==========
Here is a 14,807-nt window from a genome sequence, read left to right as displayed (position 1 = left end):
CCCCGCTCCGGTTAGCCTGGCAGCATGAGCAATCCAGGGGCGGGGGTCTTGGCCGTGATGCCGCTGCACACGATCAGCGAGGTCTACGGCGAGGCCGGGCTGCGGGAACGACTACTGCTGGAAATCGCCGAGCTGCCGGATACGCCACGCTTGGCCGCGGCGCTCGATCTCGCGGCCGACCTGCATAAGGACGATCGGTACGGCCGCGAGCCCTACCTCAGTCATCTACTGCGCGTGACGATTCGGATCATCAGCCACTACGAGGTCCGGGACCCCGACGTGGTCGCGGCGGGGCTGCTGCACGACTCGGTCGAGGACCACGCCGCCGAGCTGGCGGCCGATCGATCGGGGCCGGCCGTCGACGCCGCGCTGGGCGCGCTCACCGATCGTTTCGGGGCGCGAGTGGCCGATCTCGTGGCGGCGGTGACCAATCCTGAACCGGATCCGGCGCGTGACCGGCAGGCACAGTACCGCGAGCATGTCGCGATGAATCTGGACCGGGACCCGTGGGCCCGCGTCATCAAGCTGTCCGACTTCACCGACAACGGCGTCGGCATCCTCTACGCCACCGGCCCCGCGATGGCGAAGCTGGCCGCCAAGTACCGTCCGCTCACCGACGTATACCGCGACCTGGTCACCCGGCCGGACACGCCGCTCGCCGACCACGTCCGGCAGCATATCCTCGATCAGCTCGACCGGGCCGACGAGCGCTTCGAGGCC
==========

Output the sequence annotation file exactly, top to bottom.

Here is a 14,807-nt window from a genome sequence, read left to right as displayed (position 1 = left end):
CCCCGCTCCGGTTAGCCTGGCAGCATGAGCAATCCAGGGGCGGGGGTCTTGGCCGTGATGCCGCTGCACACGATCAGCGAGGTCTACGGCGAGGCCGGGCTGCGGGAACGACTACTGCTGGAAATCGCCGAGCTGCCGGATACGCCACGCTTGGCCGCGGCGCTCGATCTCGCGGCCGACCTGCATAAGGACGATCGGTACGGCCGCGAGCCCTACCTCAGTCATCTACTGCGCGTGACGATTCGGATCATCAGCCACTACGAGGTCCGGGACCCCGACGTGGTCGCGGCGGGGCTGCTGCACGACTCGGTCGAGGACCACGCCGCCGAGCTGGCGGCCGATCGATCGGGGCCGGCCGTCGACGCCGCGCTGGGCGCGCTCACCGATCGTTTCGGGGCGCGAGTGGCCGATCTCGTGGCGGCGGTGACCAATCCTGAACCGGATCCGGCGCGTGACCGGCAGGCACAGTACCGCGAGCATGTCGCGATGAATCTGGACCGGGACCCGTGGGCCCGCGTCATCAAGCTGTCCGACTTCACCGACAACGGCGTCGGCATCCTCTACGCCACCGGCCCCGCGATGGCGAAGCTGGCCGCCAAGTACCGTCCGCTCACCGACGTATACCGCGACCTGGTCACCCGGCCGGACACGCCGCTCGCCGACCACGTCCGGCAGCATATCCTCGATCAGCTCGACCGGGCCGACGAGCGCTTCGAGGCC